Here’s a chocolate chip cookie recipe I modified from the Flying Apron cookbook. It’s gluten-free and vegan and so incredibly delicious you’ll never notice the difference. By the way, neither of my kids really like the taste of coconut, but the amount of oil I used in this recipe leaves such a mild coconut taste it’s hard to even figure out what that extra little something is unless you know. And the boys adore these cookies. With that said, use whatever ingredients you have. I don’t believe in that whole “baking must be precise” myth. Experiment!
Gluten Free, Vegan, Chocolate Chip Cookies
2 cups brown rice flour
1.25 cups + 1T gf oat flour
1 cup garbanzo bean/fava bean flour (it’s a Bob’s Red Mill blend)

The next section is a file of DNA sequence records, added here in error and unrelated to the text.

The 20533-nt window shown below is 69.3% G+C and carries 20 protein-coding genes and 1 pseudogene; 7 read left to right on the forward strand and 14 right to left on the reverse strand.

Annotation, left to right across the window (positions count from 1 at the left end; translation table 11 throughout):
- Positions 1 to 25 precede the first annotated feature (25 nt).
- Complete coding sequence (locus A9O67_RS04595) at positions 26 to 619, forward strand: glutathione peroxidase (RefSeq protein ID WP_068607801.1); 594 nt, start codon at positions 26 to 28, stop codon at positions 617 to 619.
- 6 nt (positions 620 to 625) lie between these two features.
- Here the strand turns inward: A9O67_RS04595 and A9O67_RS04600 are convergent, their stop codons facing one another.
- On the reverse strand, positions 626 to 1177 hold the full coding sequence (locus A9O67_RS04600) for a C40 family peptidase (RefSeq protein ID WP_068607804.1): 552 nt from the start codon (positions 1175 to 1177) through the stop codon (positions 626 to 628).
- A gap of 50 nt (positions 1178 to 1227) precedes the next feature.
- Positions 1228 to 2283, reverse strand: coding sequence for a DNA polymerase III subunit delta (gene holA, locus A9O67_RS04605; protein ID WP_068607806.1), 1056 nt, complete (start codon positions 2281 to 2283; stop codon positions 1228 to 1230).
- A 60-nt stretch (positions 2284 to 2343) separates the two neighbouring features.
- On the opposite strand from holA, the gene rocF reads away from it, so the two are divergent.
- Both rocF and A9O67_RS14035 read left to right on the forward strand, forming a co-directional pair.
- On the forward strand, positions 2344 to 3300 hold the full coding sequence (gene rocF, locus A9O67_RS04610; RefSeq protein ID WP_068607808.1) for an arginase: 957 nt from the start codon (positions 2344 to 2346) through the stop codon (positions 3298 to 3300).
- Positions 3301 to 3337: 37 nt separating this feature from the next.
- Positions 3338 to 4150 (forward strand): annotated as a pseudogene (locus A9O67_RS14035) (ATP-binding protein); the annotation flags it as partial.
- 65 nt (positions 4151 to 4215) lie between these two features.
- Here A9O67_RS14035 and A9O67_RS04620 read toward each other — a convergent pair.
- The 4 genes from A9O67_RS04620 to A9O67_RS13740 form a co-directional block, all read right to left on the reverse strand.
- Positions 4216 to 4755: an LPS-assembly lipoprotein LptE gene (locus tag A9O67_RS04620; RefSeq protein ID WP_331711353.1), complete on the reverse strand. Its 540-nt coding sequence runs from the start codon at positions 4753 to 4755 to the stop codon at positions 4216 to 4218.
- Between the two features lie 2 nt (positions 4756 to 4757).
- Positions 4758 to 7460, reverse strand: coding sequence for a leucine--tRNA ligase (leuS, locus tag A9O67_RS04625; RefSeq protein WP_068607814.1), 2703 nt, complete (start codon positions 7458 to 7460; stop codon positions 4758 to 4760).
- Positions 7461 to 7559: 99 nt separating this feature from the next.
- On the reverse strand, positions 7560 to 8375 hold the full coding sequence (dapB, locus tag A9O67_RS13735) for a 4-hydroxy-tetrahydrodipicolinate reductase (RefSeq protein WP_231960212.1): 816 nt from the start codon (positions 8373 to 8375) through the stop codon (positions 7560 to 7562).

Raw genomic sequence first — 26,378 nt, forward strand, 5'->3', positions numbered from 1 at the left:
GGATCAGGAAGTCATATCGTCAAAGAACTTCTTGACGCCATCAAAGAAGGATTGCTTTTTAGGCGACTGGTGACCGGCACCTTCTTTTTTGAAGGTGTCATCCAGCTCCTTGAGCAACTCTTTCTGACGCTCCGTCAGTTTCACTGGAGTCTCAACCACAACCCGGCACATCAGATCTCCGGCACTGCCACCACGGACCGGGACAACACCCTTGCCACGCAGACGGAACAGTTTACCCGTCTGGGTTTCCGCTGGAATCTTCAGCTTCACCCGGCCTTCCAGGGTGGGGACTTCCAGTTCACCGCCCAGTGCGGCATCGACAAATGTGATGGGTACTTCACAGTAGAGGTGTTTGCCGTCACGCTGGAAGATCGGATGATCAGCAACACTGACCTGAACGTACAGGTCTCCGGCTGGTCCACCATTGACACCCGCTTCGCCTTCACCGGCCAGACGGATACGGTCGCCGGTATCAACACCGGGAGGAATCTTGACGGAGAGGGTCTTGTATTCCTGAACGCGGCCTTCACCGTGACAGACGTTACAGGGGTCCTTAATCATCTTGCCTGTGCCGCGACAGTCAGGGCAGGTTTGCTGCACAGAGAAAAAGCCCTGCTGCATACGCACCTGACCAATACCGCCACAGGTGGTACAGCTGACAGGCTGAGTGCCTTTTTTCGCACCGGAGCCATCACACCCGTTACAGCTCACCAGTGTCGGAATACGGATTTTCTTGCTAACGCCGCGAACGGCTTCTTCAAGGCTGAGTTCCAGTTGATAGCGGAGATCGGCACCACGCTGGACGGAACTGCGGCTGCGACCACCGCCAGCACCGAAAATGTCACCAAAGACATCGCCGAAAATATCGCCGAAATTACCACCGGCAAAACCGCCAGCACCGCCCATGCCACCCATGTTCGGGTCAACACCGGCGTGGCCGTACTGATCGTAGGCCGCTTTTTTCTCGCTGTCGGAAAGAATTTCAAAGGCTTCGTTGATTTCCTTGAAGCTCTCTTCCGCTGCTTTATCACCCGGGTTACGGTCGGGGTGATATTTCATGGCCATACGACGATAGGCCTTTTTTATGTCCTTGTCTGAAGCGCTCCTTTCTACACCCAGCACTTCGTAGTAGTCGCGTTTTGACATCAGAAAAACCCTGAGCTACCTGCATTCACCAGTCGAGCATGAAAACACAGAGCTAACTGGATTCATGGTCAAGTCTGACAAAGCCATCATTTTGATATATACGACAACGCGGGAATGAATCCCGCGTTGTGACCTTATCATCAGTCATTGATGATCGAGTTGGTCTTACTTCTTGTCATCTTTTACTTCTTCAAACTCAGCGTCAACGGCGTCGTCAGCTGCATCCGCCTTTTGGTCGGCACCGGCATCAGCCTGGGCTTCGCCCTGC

1t baking powder
1/2t baking soda
3/4 sea salt
1/2 cup canola oil
1/2 cup coconut oil
1t vanilla extract
1 cup sugar
1 cup almond milk
1 cup dairy free dark chocolate chips (I like the smaller ones found in bulk sections)
Preheat oven to 350 degrees. Add all dry ingredients up to and including the cinnamon in a bowl and mix with a spoon. Blend the sugar and oils together in a (bigger) bowl with a mixer. Slowly add the almond milk and dry ingredients to the sugar and oil bowl, alternating the ingredients until well blended. Then add the chocolate chips and mix until well-distributed. Scoop dough onto lined cooked sheets and bake for 17-20 minutes. Enjoy!